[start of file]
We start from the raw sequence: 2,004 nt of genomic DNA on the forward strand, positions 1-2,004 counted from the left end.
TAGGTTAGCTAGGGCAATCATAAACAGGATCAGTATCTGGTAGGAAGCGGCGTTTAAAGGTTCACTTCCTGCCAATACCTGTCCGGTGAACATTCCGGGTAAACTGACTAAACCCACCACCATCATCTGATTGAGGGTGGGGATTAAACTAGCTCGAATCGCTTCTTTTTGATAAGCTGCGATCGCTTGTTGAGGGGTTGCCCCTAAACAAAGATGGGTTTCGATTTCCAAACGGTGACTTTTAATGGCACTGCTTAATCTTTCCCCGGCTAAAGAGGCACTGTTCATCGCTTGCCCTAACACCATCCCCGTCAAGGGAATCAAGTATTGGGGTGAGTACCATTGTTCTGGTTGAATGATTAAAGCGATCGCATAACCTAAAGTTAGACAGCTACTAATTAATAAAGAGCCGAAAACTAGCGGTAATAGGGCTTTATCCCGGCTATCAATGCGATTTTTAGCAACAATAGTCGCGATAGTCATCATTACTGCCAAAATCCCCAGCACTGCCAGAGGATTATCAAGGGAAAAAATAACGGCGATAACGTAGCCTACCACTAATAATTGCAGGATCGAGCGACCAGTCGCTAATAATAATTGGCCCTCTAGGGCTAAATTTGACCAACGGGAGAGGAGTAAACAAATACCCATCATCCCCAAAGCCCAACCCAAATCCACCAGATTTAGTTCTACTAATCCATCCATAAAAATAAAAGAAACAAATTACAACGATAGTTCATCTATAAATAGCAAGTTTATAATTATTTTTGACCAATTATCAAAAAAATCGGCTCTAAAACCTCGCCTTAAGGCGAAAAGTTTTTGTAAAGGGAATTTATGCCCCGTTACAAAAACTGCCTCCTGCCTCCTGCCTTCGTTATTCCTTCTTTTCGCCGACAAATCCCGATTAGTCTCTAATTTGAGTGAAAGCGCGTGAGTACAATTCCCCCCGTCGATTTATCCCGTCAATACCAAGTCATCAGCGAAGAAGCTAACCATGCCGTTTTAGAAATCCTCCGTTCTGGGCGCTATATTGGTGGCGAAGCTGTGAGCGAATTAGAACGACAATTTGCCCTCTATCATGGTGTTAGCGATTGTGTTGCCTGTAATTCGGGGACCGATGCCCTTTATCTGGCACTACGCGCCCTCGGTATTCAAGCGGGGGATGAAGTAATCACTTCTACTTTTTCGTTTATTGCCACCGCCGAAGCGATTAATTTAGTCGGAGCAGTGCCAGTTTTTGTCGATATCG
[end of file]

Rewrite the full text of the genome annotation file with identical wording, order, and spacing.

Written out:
We start from the raw sequence: 2,004 nt of genomic DNA on the forward strand, positions 1-2,004 counted from the left end.
TAGGTTAGCTAGGGCAATCATAAACAGGATCAGTATCTGGTAGGAAGCGGCGTTTAAAGGTTCACTTCCTGCCAATACCTGTCCGGTGAACATTCCGGGTAAACTGACTAAACCCACCACCATCATCTGATTGAGGGTGGGGATTAAACTAGCTCGAATCGCTTCTTTTTGATAAGCTGCGATCGCTTGTTGAGGGGTTGCCCCTAAACAAAGATGGGTTTCGATTTCCAAACGGTGACTTTTAATGGCACTGCTTAATCTTTCCCCGGCTAAAGAGGCACTGTTCATCGCTTGCCCTAACACCATCCCCGTCAAGGGAATCAAGTATTGGGGTGAGTACCATTGTTCTGGTTGAATGATTAAAGCGATCGCATAACCTAAAGTTAGACAGCTACTAATTAATAAAGAGCCGAAAACTAGCGGTAATAGGGCTTTATCCCGGCTATCAATGCGATTTTTAGCAACAATAGTCGCGATAGTCATCATTACTGCCAAAATCCCCAGCACTGCCAGAGGATTATCAAGGGAAAAAATAACGGCGATAACGTAGCCTACCACTAATAATTGCAGGATCGAGCGACCAGTCGCTAATAATAATTGGCCCTCTAGGGCTAAATTTGACCAACGGGAGAGGAGTAAACAAATACCCATCATCCCCAAAGCCCAACCCAAATCCACCAGATTTAGTTCTACTAATCCATCCATAAAAATAAAAGAAACAAATTACAACGATAGTTCATCTATAAATAGCAAGTTTATAATTATTTTTGACCAATTATCAAAAAAATCGGCTCTAAAACCTCGCCTTAAGGCGAAAAGTTTTTGTAAAGGGAATTTATGCCCCGTTACAAAAACTGCCTCCTGCCTCCTGCCTTCGTTATTCCTTCTTTTCGCCGACAAATCCCGATTAGTCTCTAATTTGAGTGAAAGCGCGTGAGTACAATTCCCCCCGTCGATTTATCCCGTCAATACCAAGTCATCAGCGAAGAAGCTAACCATGCCGTTTTAGAAATCCTCCGTTCTGGGCGCTATATTGGTGGCGAAGCTGTGAGCGAATTAGAACGACAATTTGCCCTCTATCATGGTGTTAGCGATTGTGTTGCCTGTAATTCGGGGACCGATGCCCTTTATCTGGCACTACGCGCCCTCGGTATTCAAGCGGGGGATGAAGTAATCACTTCTACTTTTTCGTTTATTGCCACCGCCGAAGCGATTAATTTAGTCGGAGCAGTGCCAGTTTTTGTCGATATCG